According to the corporate website, Sodexo touches the lives of 75 million consumers in 80 countries every day. In North America alone, the company serves more than 15 million consumers at 9,000 client sites. In 2012, named 89 Sodexo-served colleges and universities among the nation's most environmentally responsible "green colleges." They were named to The Princeton Review's Guide to 322 Green Colleges: 2012 Edition, which profiles institutions of higher education in the United States and Canada that demonstrate notable commitments to sustainability.

By the way, if you’re looking for a one-at-a-time fork or spoon dispenser for your business, you can pick one up for $27.29 on Amazon.  The Knife dispenser goes for $8.89.

Photos of Vietnam Fallen from Connecticut Sought for New National Memorial

It has been a year and a half since the effort began, and the Veterans History Project at Central Connecticut State University is closing in on the halfway point in their effort to collect a photograph of every member of the armed forces who was killed in Vietnam, to be displayed as part of a new national memorial to complement the Vietnam Memorial in the nation’s capital. The national Vietnam Veterans Memorial Fund (VVMF), in partnership with the National Park Service, is working to build an Education Center near the Vietnam Veterans Memorial in Washington D.C. Using the faces, stories, and remembrances attached to the names on the Vietnam Veterans Memorial, the Center will educate visitors about the Vietnam War and its impact on every community in the United States.

The Center will also provide information about the history and the significance of the Wall and preserve the legacy of the men and women wlogoho made the ultimate sacrifice. The Education Center will tell the stories of those who served and died in Vietnam through programming that will include interactive exhibits, primary source information, and educational programs.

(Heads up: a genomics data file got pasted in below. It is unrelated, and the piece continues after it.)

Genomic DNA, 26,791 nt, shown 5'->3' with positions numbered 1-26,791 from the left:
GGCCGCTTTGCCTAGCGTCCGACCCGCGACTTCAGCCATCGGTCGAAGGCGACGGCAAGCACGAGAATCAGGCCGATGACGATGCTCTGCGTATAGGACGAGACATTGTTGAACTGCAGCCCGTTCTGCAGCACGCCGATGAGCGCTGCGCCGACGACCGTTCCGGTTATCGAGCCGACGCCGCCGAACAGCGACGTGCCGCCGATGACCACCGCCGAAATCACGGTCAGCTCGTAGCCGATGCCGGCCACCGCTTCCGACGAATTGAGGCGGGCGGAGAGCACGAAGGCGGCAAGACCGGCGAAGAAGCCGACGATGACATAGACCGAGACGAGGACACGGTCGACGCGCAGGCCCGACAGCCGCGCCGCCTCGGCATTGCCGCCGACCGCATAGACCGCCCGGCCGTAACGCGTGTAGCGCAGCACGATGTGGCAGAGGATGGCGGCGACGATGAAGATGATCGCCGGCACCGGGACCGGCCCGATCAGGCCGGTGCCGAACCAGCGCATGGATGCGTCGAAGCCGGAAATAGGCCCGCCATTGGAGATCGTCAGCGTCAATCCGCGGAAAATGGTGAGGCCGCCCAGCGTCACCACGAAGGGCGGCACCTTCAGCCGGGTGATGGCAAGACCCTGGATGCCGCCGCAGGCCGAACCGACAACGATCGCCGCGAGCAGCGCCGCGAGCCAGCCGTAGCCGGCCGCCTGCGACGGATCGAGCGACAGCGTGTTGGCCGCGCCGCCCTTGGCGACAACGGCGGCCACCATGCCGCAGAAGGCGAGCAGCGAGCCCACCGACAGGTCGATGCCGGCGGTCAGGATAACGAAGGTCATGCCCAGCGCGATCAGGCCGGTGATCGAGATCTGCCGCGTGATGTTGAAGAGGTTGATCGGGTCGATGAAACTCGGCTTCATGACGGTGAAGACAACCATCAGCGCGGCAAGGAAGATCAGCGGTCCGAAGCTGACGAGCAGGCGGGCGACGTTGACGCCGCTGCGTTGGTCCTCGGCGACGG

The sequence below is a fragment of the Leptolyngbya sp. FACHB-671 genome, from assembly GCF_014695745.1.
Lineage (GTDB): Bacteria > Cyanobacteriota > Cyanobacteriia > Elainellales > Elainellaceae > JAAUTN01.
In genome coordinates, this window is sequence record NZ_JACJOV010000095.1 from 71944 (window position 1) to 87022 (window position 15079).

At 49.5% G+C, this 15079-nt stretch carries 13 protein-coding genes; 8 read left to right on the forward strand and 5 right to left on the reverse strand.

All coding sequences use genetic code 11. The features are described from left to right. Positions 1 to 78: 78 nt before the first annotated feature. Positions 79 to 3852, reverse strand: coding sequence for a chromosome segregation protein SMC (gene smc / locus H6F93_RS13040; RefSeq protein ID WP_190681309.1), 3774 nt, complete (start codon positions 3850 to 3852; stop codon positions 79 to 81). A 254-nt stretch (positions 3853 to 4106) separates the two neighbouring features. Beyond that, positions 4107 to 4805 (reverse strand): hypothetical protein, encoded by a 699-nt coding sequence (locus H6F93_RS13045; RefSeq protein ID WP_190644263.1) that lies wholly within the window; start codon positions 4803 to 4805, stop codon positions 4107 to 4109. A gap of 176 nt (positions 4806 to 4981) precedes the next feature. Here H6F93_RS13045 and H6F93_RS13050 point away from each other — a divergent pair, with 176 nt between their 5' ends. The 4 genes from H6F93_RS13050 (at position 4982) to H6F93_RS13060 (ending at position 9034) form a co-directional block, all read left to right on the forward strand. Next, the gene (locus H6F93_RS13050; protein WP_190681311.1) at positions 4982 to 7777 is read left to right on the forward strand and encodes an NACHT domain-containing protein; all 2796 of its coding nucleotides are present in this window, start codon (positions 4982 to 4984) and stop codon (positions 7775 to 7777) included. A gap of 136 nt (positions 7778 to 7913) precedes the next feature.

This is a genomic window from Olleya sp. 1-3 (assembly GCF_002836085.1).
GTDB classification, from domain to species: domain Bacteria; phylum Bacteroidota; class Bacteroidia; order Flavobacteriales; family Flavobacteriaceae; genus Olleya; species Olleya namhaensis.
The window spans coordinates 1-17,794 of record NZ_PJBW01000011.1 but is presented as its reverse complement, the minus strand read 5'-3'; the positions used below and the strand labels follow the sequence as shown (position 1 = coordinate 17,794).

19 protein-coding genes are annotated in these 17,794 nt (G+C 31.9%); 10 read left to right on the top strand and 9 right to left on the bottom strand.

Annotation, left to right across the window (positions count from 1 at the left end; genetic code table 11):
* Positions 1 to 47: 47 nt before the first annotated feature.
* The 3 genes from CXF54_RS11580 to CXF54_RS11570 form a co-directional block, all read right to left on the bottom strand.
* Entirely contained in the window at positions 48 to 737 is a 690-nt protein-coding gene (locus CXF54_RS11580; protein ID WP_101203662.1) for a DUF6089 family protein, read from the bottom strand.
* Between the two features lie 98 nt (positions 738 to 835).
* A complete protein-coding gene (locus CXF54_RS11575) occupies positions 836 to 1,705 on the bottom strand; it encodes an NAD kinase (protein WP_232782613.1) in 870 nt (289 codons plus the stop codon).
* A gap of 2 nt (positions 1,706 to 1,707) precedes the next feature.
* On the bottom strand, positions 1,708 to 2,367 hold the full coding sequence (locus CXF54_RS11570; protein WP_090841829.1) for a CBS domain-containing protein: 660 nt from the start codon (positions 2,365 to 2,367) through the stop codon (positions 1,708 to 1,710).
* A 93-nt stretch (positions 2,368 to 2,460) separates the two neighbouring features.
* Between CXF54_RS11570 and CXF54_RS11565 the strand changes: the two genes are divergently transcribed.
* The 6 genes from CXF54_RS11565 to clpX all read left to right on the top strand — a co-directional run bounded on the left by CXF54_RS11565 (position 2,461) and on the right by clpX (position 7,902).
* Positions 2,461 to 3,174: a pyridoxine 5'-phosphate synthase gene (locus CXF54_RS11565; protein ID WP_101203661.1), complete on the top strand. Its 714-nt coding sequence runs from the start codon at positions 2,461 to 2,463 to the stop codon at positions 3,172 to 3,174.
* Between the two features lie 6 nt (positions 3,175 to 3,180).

One initiative under way is the national “Call for Photos” campaign, which endeavors to attach faces to the 58,272 names memorialized on the Wall. The Education Center will create a Wall of Faces exhibit to display all collected digital photographs once the Center is constructed. Meanwhile, the VVMF has created an on-line Virtual Wall at

To ensure that 100% of Connecticut’s fallen are remembered , the Connecticut Department of Veterans’ Affairs and the Veterans History Project at Central Connecticut State University are working with volunteers and teachers to collect photos and remembrances of Connecticut’s 612 fallen who do not yet have photos on the VVMF’s Virtual Wall.viet vet

As of this month, 301 photos have been collected, and efforts continue.  Photographs and related information can be submitted electronically, or by mail.

In 2010, Connecticut became the second state in the nation to pass legislation designating March 30 as Welcome Home Vietnam Veterans Day -- the date the last combat troops withdrew from Vietnam.  Additional information on the Call for Photos and the Veterans History Project is available from Eileen Hurst at CCSU at (860) 832-2976.